Life

Long Island City — future home to Amazon HQ — is one of NYC's hottest new spots for young people

Laura Begley Bloom, Special to CNBC
A view of the waterfront of Long Island City in the Queens borough of New York, along the East River, on November 7, 2018.
Don Emmert | AFP | Getty Images

Long Island City — one of New York City's hottest up-and-coming neighborhoods — is about to get a whole lot hotter, thanks to Amazon. The Seattle-based digital behemoth announced Tuesday that it had selected the Queens, New York, enclave as a location for its second headquarters and planned to make a $2.5 billion economic investment there, as well as create 25,000 jobs.

But this is just the latest news for LIC.

In 2017, Long Island City was America's fastest growing neighborhood, and it's the fastest growing one in New York City, with an increasingly young population (51 percent under the age of 34) who have been gentrifying the area. It's now home to over 150 restaurants, bars and cafes (some of them Michelin-starred); more than 39 arts and cultural institutions, including MoMA PS1, a leading modern art space; five waterfront parks; and 32 hotels, with 43 more in the works.

One person who has witnessed the neighborhood's transformation is Jonathan Forgash, 51, a local entrepreneur who runs culinary service Servana. He lives on the northern fringe of Long Island City and has been in the neighborhood since 1995, well before hipsters started crossing rivers and bridges to get there.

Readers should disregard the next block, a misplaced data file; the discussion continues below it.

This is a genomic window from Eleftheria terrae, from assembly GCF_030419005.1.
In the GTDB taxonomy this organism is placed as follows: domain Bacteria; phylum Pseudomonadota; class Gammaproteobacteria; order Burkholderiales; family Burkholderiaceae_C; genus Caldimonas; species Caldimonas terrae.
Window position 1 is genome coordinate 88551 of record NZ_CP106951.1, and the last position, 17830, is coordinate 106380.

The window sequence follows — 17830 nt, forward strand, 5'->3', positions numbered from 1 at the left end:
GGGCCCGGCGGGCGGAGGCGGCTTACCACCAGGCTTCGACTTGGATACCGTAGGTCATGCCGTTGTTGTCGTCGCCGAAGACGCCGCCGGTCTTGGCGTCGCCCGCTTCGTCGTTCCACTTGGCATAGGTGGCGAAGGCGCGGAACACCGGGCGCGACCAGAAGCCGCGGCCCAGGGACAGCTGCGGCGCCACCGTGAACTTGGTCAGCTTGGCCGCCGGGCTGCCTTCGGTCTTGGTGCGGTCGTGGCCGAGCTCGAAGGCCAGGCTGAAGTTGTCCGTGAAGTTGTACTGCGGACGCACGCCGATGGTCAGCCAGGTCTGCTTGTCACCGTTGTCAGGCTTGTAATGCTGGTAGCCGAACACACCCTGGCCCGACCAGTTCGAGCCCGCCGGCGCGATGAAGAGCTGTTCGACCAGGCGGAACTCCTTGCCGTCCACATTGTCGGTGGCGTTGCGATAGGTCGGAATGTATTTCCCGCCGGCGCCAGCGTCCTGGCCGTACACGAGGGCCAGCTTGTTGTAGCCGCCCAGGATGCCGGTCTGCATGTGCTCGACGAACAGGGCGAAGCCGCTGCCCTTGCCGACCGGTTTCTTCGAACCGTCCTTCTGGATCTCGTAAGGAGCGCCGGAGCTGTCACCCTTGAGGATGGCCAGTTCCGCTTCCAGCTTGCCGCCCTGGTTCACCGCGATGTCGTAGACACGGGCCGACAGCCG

"For the longest time, Long Island City was a nothing neighborhood with a semi-industrial mix of businesses and some residents — it was a quiet place with the greatest views in the world," Forgash tells CNBC Make It.

"Then developers discovered that it's just one subway stop away from Manhattan."

Shiny glass condo towers started to rise around 2006, according to Eric Benaim, 40, founder of local real estate company Modern Spaces. The waterfront began to transform, thanks to green spaces like Gantry Plaza State Park, home to the landmark neon Pepsi-Cola sign. And critically acclaimed restaurants like M. Wells, in MoMA PS1's cafeteria, started popping up too.

Pepsi Cola billboard on Long Island City in New York.
Adam Jeffery | CNBC

M. Wells, which earned a Michelin star in 2015, now has a second location in LIC — a steakhouse hidden in an old auto body garage. Others in the culinary world have staked their claim: Rising star Cosme Aguilar opened Casa Enrique, a sophisticated Mexican restaurant that the Michelin guide inspectors lauded for its "amazingly complex menu," and Mu Ramen, a buzzing ramen shop was opened by a veteran of Per Se. Dan Kluger, the chef who helped ABC Kitchen win a James Beard Award, just announced that he will open a restaurant within the JACX, a multiple-tower real estate project.

Hotels from millennial favorite Aloft to boutique spots like Paper Factory Hotel (in what else but a 100-year-old paper factory) have hip and eclectic decor, amenities like trendy coffee and cheaper rates than Manhattan.

And the neighborhood is a draw for artists and creative types. PS1 now has popular summer concert series Warm Up and performance series VW Sunday Sessions, among other events. There's performance space The Chocolate Factory, where the Obie-winning programming "tends toward the highly physical, the interdisciplinary and the avant-garde," according to Time Out New York. Kaufman Astoria Studios was the original home of Paramount Pictures, but these days, television shows like Netflix's "Orange is the New Black" and movies are shot there and the original commissary is a restaurant.

Brands like Macy's, Ralph Lauren, Gwynnie Bee and Madewell have opened offices in Long Island City, though the local retail tends toward boutiques and thrift stores.